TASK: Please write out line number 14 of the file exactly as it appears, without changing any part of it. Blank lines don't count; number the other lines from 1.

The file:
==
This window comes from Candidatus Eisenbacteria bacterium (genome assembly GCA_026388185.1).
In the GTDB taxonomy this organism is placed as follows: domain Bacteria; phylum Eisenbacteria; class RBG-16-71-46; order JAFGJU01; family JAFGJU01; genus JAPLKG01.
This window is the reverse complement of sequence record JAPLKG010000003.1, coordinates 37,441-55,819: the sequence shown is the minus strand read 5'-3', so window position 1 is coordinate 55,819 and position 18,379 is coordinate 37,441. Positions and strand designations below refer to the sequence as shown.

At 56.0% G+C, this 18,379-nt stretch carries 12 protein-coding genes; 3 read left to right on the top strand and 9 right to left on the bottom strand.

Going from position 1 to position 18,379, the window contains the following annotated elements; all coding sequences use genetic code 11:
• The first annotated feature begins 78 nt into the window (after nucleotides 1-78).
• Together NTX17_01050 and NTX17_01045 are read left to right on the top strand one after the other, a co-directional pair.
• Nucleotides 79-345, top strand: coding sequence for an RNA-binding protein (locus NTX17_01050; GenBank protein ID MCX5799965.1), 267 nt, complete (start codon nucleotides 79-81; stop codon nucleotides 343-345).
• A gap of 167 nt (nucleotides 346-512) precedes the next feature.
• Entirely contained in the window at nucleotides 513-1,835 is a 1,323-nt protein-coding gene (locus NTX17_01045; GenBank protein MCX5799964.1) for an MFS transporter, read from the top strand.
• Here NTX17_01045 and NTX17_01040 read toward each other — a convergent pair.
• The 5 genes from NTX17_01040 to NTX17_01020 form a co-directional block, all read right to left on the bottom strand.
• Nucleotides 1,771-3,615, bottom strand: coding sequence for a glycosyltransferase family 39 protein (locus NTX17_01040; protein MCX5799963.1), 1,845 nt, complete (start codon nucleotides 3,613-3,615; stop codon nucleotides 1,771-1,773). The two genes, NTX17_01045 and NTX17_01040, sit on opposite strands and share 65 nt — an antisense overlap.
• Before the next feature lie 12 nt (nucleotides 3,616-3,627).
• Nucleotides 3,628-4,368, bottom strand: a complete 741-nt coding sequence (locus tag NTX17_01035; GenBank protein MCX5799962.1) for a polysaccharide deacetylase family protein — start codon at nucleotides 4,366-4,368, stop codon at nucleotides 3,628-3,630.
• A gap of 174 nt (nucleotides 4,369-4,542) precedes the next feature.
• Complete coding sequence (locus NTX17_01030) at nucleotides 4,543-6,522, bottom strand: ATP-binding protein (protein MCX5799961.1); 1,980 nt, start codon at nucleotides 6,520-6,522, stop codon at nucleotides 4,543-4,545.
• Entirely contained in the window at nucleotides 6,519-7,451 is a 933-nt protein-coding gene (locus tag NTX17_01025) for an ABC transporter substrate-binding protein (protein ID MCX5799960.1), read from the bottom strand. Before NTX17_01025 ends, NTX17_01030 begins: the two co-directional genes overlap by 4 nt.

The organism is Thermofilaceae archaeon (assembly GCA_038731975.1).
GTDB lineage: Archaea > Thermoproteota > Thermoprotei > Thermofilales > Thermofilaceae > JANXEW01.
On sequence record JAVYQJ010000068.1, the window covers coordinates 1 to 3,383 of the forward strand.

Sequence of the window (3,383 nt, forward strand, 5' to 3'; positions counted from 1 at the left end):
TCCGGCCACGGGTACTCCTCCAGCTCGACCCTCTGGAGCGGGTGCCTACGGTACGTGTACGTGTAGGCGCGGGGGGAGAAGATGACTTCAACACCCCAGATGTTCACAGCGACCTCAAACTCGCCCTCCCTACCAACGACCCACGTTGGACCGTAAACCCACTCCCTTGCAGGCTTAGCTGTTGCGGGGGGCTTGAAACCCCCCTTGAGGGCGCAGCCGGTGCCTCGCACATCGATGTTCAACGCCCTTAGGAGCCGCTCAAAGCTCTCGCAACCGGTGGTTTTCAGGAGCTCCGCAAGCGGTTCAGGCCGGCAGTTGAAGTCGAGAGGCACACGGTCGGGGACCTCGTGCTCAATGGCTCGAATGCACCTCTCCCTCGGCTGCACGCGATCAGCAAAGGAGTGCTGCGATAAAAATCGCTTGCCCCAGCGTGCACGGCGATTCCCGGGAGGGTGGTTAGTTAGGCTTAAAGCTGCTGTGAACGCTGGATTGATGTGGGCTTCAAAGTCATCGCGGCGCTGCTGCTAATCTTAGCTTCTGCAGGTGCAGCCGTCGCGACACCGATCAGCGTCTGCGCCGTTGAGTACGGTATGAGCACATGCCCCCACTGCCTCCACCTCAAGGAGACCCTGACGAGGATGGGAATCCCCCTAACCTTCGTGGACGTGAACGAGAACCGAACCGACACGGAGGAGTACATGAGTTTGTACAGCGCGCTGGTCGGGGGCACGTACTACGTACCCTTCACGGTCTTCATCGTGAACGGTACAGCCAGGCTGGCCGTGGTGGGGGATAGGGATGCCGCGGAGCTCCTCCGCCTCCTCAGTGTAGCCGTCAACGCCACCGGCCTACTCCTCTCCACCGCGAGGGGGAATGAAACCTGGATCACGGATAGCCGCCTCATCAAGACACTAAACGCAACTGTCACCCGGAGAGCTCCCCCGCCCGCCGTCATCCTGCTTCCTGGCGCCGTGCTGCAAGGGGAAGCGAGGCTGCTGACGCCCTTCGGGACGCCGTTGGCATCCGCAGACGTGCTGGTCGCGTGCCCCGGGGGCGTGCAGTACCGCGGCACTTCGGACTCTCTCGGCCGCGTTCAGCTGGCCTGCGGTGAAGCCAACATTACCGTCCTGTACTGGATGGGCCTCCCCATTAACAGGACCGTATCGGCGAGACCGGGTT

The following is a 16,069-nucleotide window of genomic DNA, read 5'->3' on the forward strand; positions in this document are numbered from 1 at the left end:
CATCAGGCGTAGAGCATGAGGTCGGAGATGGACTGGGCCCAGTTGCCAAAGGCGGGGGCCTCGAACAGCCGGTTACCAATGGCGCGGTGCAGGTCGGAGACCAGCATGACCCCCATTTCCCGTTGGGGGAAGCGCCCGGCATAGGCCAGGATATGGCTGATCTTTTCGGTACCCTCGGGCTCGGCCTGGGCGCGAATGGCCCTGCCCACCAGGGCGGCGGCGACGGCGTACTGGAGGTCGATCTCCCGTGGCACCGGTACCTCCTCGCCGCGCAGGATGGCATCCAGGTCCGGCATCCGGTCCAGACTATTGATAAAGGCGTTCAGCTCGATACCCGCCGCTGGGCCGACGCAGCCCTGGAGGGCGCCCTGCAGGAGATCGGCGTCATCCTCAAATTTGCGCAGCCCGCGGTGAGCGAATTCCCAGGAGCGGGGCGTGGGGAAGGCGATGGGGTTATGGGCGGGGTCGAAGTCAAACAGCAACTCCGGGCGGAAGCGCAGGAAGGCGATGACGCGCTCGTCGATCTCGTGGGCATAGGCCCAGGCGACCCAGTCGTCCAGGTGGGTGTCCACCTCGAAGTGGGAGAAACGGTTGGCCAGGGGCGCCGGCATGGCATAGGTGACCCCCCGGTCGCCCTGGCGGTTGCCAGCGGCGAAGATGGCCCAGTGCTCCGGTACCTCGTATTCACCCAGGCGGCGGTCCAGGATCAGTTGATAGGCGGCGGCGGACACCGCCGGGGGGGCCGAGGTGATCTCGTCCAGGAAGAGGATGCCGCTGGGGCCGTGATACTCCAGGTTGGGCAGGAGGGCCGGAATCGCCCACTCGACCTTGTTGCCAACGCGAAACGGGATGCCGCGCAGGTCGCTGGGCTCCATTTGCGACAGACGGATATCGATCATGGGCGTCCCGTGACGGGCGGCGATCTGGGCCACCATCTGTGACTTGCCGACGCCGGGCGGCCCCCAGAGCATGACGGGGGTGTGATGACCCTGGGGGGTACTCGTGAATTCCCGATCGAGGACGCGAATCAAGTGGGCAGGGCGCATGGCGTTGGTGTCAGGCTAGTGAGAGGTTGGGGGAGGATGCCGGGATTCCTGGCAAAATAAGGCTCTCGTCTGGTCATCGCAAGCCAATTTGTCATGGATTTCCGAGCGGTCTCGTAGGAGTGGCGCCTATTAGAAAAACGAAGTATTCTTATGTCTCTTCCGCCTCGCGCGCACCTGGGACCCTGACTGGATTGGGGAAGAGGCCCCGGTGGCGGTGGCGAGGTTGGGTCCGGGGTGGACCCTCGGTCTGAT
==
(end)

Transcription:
• Before the next feature lie 12 nt (nucleotides 3,616-3,627).